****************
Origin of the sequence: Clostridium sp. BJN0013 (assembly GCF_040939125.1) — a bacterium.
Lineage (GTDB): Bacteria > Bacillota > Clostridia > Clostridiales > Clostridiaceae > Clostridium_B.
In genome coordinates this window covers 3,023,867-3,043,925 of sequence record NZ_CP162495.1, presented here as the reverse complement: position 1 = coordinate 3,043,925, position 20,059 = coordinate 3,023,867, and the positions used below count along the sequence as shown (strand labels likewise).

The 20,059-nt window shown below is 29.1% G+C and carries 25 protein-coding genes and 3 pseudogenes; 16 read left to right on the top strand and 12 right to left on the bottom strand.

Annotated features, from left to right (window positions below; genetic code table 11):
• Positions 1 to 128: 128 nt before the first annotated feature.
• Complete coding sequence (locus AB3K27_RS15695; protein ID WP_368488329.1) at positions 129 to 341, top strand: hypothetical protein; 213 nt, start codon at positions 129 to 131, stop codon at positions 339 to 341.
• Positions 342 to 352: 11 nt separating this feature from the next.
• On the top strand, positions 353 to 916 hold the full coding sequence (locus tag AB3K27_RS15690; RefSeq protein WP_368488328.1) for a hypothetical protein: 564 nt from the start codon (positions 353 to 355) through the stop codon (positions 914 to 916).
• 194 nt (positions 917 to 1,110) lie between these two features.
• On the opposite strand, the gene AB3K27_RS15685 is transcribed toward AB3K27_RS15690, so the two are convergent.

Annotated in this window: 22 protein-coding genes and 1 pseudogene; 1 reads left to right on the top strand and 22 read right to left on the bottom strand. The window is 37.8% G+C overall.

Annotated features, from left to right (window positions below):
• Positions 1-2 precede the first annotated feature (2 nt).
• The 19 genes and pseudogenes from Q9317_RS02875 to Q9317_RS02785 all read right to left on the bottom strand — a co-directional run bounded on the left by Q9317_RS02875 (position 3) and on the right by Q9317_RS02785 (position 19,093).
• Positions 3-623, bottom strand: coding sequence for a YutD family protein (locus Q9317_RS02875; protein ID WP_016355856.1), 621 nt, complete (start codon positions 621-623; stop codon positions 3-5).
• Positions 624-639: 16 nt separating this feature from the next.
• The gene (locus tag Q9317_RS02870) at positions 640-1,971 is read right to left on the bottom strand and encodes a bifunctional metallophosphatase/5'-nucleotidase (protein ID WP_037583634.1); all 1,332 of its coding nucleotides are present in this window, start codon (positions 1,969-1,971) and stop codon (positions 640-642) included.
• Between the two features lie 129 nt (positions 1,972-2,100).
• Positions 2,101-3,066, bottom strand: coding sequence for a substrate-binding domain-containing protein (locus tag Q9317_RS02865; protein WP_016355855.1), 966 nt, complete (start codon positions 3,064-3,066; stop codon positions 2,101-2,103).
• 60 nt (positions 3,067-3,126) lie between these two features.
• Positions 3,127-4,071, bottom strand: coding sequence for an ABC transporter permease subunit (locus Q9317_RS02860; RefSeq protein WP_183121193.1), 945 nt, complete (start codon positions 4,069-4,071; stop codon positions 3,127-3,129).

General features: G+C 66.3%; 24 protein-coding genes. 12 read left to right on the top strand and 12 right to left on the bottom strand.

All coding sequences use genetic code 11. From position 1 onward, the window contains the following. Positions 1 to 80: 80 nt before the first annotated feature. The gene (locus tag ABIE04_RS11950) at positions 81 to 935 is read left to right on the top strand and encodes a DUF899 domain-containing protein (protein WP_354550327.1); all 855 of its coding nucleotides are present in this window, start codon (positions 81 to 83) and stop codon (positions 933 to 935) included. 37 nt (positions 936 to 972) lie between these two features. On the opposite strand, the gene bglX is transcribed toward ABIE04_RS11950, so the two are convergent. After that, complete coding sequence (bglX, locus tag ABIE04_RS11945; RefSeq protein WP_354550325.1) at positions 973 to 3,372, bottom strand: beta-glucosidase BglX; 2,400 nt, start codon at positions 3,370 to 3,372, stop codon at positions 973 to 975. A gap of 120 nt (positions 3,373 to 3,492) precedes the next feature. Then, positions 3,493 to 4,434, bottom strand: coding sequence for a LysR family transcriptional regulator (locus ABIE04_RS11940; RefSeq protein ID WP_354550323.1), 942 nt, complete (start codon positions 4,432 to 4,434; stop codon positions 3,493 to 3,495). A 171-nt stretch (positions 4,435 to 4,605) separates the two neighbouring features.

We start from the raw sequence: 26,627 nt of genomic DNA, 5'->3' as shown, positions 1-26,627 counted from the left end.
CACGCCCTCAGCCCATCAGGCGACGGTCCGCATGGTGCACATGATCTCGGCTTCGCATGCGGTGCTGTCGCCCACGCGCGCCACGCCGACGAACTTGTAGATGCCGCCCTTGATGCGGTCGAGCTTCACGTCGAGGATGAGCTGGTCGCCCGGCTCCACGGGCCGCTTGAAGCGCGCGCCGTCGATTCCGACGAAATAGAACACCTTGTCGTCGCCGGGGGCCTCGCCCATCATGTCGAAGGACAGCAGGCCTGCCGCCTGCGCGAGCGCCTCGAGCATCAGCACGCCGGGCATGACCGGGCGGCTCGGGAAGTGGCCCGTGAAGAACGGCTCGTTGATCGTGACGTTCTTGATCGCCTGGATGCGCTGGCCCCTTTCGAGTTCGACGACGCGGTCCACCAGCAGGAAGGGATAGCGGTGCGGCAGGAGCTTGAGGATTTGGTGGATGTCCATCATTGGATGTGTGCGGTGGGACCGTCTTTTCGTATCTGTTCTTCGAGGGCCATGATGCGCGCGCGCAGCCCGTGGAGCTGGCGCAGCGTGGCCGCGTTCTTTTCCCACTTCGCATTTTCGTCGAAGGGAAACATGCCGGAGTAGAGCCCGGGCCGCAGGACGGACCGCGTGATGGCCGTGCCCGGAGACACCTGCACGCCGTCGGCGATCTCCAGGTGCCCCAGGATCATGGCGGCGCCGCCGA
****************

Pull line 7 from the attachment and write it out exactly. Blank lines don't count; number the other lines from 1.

• Complete coding sequence (locus AB3K27_RS15695; protein ID WP_368488329.1) at positions 129 to 341, top strand: hypothetical protein; 213 nt, start codon at positions 129 to 131, stop codon at positions 339 to 341.